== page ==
THE CURIOUS BIRTH AND HARMFUL LEGACY OF THE CREDIT HOUR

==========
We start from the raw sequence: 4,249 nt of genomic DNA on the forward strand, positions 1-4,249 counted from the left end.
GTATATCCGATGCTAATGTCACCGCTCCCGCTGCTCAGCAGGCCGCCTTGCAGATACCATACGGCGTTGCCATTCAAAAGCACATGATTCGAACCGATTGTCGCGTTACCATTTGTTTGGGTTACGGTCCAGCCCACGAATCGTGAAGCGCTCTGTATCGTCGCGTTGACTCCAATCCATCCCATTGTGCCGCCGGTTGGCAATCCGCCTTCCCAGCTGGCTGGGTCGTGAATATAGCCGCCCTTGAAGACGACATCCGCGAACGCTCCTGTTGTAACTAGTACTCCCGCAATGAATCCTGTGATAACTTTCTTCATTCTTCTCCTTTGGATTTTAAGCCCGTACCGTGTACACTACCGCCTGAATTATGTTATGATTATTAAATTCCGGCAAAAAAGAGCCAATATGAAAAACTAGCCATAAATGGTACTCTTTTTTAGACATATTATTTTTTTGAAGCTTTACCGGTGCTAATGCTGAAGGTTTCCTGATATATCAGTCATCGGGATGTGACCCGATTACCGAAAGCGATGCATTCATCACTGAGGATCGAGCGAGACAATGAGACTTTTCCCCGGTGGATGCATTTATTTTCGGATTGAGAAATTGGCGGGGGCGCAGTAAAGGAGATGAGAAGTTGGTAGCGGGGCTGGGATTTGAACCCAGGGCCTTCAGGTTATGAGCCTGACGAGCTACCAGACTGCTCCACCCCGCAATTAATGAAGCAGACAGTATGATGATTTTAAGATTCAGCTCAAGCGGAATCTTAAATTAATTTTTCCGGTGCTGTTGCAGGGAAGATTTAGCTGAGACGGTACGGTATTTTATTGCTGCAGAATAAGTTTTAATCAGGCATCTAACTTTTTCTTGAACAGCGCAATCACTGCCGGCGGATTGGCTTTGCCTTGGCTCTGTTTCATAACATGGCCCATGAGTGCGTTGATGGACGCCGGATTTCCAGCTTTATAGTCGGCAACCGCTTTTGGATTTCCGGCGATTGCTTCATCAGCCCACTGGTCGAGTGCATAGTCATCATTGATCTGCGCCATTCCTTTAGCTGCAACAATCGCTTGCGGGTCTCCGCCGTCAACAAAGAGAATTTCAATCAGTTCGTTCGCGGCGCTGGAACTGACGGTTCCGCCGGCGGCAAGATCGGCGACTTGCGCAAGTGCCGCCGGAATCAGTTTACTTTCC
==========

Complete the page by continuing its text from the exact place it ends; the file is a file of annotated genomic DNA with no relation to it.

Time-based units were never intended to be a measure of student learning. In the early 1900s, Andrew Carnegie, troubled that professors made too little to save for retirement, created a free pension system, administered by the Carnegie Foundation for the Advancement of Teaching. In order for colleges to participate in the program, they had to adopt a standard unit for admissions, which was based on a system used at the high-school level that measured time spent on a subject. But colleges didn't stop there. Carnegie's pension system spurred them to convert their course offerings into time-based units to determine faculty workload thresholds to qualify for the free pensions. And so the credit hour, which has become the fundamental building block of courses and degree programs in higher education, was born. Unfortunately, it has also become the primary proxy for learning. The Carnegie Foundation did not intend for this to happen. It made that quite clear in its 1906 annual report, when it specified that in the counting of units, "the fundamental criterion was the amount of time spent on a subject, not the results attained." Just last month, over 100 years later, Carnegie not only reiterated this point, but announced an effort to rethink its unit completely: "The Carnegie Foundation now believes it is time to consider how a revised unit, based on competency rather than time, could improve teaching and learning in high schools, colleges, and universities." The article is in The Chronicle of Higher Education.